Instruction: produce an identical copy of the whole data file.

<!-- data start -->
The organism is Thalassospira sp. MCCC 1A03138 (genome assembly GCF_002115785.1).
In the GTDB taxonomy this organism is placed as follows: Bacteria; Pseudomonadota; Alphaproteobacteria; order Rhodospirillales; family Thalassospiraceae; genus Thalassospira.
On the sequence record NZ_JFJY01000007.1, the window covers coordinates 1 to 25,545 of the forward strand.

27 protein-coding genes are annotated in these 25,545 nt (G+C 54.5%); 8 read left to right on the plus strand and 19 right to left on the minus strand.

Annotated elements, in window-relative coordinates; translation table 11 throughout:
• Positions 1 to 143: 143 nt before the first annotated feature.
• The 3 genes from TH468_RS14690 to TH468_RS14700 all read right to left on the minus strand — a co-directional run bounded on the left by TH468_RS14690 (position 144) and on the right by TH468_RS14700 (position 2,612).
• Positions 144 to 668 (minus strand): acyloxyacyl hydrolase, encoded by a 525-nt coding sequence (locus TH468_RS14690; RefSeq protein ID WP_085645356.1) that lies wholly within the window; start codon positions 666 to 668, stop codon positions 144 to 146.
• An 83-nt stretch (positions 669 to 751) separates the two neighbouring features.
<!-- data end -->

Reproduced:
The organism is Thalassospira sp. MCCC 1A03138 (genome assembly GCF_002115785.1).
In the GTDB taxonomy this organism is placed as follows: Bacteria; Pseudomonadota; Alphaproteobacteria; order Rhodospirillales; family Thalassospiraceae; genus Thalassospira.
On the sequence record NZ_JFJY01000007.1, the window covers coordinates 1 to 25,545 of the forward strand.

27 protein-coding genes are annotated in these 25,545 nt (G+C 54.5%); 8 read left to right on the plus strand and 19 right to left on the minus strand.

Annotated elements, in window-relative coordinates; translation table 11 throughout:
• Positions 1 to 143: 143 nt before the first annotated feature.
• The 3 genes from TH468_RS14690 to TH468_RS14700 all read right to left on the minus strand — a co-directional run bounded on the left by TH468_RS14690 (position 144) and on the right by TH468_RS14700 (position 2,612).
• Positions 144 to 668 (minus strand): acyloxyacyl hydrolase, encoded by a 525-nt coding sequence (locus TH468_RS14690; RefSeq protein ID WP_085645356.1) that lies wholly within the window; start codon positions 666 to 668, stop codon positions 144 to 146.
• An 83-nt stretch (positions 669 to 751) separates the two neighbouring features.